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Russell Wangersky: Pride has its place, but it’s not a panacea

Loathe as I am to get dragged into the whole flag-waving morass, it’s hard not to see that pride is a powerful topic in this province.

 

Russell Wangersky
Russell Wangersky

 

In the last few weeks, prominent journalist James McLeod wrote about his reasons for leaving the province, prominent journalist Fred Hutton wrote about his reasons for staying in the province, and prominent journalist Robin Short wrote about spontaneous kitchen parties at airports, and their place in maintaining a Newfoundland stereotype.

The three opinion pieces garnered all sorts of response: anger, agreement, insult, rage and even threats. (My particular favourite response was a Tweet that said comparing the pieces by McLeod and Hutton was like trying to compare vinegar and saccharine.)

But primarily, all of the response was anchored in pride — in particular, I’d argue, the neo-Newfoundland and Labrador pride created during the Danny Williams/Kathy Dunderdale era, when oil cash made us the coolest province, the happening place, when our world-class Newfoundland experts were going to bring us on-time, on-budget hydro megaprojects, even though they hadn’t built a hydro project in living corporate memory.

But I digress.

Back to pride and prejudices.

The three opinion pieces garnered all sorts of response: anger, agreement, insult, rage and even threats.

I agreed with parts of all three of the pieces: I agree with James that we’re heading for an economic mess that is going to chew up and spit out the marginalized in our society, and that, for some, the time to leave is now. I agree with Fred that this can be a fine place to live, even when it’s battering down sleet, if you actually have the financial means to stay here. And I even agree with Robin: responding to an airport delay with accordions, song and dance may be fine, but it also allows a fair few people from away to continue with their “pat them on the head, aren’t the Newfoundlanders the cutest things” attitude.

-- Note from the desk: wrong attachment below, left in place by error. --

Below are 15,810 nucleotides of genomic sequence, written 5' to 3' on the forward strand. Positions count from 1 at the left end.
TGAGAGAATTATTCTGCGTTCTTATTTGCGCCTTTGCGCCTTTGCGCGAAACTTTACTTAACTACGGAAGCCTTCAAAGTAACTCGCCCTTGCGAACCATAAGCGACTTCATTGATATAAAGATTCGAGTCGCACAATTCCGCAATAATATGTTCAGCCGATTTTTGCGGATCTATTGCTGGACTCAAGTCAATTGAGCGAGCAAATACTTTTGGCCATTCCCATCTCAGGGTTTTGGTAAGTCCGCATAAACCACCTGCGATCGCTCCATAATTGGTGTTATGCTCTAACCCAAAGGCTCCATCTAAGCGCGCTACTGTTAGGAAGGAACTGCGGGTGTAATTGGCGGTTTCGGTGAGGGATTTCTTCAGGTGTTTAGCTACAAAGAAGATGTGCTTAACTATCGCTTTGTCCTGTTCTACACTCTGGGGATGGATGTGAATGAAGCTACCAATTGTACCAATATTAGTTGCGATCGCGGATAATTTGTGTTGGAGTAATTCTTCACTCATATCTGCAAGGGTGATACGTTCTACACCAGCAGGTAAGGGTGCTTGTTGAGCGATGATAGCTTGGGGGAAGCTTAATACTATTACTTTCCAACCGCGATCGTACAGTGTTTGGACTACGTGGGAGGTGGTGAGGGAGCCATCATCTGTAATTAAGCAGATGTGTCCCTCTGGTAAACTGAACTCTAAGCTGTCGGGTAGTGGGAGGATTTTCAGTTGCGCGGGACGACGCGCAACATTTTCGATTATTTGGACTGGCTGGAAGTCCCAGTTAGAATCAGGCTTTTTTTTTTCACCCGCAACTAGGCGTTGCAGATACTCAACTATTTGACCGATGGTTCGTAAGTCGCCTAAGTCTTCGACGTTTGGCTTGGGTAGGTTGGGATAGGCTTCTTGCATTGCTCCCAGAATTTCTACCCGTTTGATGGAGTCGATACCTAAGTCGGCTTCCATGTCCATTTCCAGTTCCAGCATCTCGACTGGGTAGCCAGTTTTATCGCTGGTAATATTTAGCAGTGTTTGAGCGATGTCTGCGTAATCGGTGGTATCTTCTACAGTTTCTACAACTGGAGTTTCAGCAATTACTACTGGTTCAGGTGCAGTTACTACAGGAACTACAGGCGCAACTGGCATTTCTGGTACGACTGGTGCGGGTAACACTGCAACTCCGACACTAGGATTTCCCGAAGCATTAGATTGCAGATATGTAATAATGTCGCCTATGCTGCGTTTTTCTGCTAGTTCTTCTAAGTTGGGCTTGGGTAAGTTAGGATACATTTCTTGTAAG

You might fill with pride and marvel at the performers’ resilience. Or you might shudder and imagine that, if that performance broke out before your flight, with the singers not knowing if their party was unwelcome for someone flying to a funeral or coming off 36 hours of interrupted flights, you’d head to the bar.

Pride can be a great thing. It can lift you up when you’re flat, it can keep you going when others cave.

But I’d toss a caveat in there: it can only do so much.

You can believe in yourself all you want; except in rare cases where belief, hard work and the right genes all combine, all the belief in the world won’t get you into the NHL or win you a medal at the Olympics.

Blind optimism has its value. It keeps the local economy churning along, keeps cycling what dollars we do have through the system so that service industry employees stay employed and businesses keep going.

Fred Hutton, in his piece, said, “That is not to say that what is happening is not important, or having a devastating impact on some who are forced to find greener pastures. But for those who can stay and eke out a living, it's a pretty good spot.” And that’s true.

My advice? Start the eking now. Get used to it. Find a way to economise — see if you can’t find 10 per cent of your household income to put aside, before the coming days when you will need it. And you will need it. Listen to McLeod on that point.

There is a small cushion right now.

Provincial government taxes and fees are likely to go on somewhat of a hiatus, at least for the next few years, as the Dwight Ball Liberals try to curry favour before the 2019 election. But don’t think for one moment that they won’t be back — chances are we’ll be told, by whoever wins the next election, that we’re living wildly beyond our means. We are — our government is just too scared to say it and lose votes.

Likewise, however much “softening” of electrical bills the provincial government and Nalcor can do over the next few years, delaying the impact of the Muskrat Falls rate hike is not cancelling it.

The piper will be paid.

Make sure you’re in a position to pay, so that, as Fred Hutton says, you can continue to enjoy home, hearth and family.

Oh, and maybe even listen to Robin Short: we’re not the centre of the universe — that could be important, should we need outside help for bills we cannot pay.

Pride is a pitfall if you don’t have skills to anchor it to, and patriotism is the last refuge of scoundrels.

Oh, and one last thing: if you do have to leave, you’re not a traitor. And only a scoundrel would say you are.

 

Russell Wangersky’s column appears in 39 SaltWire newspapers and websites in Atlantic Canada. He can be reached at rwanger@thetelegram.com — Twitter: @wangersky.

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